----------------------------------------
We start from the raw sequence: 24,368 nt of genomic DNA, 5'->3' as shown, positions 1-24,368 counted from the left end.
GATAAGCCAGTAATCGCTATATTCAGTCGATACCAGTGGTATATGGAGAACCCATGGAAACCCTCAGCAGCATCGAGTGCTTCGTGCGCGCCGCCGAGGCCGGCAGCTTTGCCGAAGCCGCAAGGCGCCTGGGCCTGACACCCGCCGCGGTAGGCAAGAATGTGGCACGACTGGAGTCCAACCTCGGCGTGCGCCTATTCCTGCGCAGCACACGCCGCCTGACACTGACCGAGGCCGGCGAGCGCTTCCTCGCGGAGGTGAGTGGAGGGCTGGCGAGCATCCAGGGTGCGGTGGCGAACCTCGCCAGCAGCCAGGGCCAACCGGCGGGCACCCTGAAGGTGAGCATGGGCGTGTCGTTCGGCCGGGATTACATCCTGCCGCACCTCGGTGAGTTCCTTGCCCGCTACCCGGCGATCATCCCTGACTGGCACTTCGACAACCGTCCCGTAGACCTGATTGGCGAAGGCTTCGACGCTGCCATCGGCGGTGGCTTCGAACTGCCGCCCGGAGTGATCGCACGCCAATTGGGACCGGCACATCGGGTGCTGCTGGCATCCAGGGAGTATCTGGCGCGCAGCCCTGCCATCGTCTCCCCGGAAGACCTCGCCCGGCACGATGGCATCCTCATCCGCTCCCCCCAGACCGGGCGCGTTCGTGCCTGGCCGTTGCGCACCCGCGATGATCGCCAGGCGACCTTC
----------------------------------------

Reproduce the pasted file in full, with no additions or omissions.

We start from the raw sequence: 24,368 nt of genomic DNA, 5'->3' as shown, positions 1-24,368 counted from the left end.
GATAAGCCAGTAATCGCTATATTCAGTCGATACCAGTGGTATATGGAGAACCCATGGAAACCCTCAGCAGCATCGAGTGCTTCGTGCGCGCCGCCGAGGCCGGCAGCTTTGCCGAAGCCGCAAGGCGCCTGGGCCTGACACCCGCCGCGGTAGGCAAGAATGTGGCACGACTGGAGTCCAACCTCGGCGTGCGCCTATTCCTGCGCAGCACACGCCGCCTGACACTGACCGAGGCCGGCGAGCGCTTCCTCGCGGAGGTGAGTGGAGGGCTGGCGAGCATCCAGGGTGCGGTGGCGAACCTCGCCAGCAGCCAGGGCCAACCGGCGGGCACCCTGAAGGTGAGCATGGGCGTGTCGTTCGGCCGGGATTACATCCTGCCGCACCTCGGTGAGTTCCTTGCCCGCTACCCGGCGATCATCCCTGACTGGCACTTCGACAACCGTCCCGTAGACCTGATTGGCGAAGGCTTCGACGCTGCCATCGGCGGTGGCTTCGAACTGCCGCCCGGAGTGATCGCACGCCAATTGGGACCGGCACATCGGGTGCTGCTGGCATCCAGGGAGTATCTGGCGCGCAGCCCTGCCATCGTCTCCCCGGAAGACCTCGCCCGGCACGATGGCATCCTCATCCGCTCCCCCCAGACCGGGCGCGTTCGTGCCTGGCCGTTGCGCACCCGCGATGATCGCCAGGCGACCTTC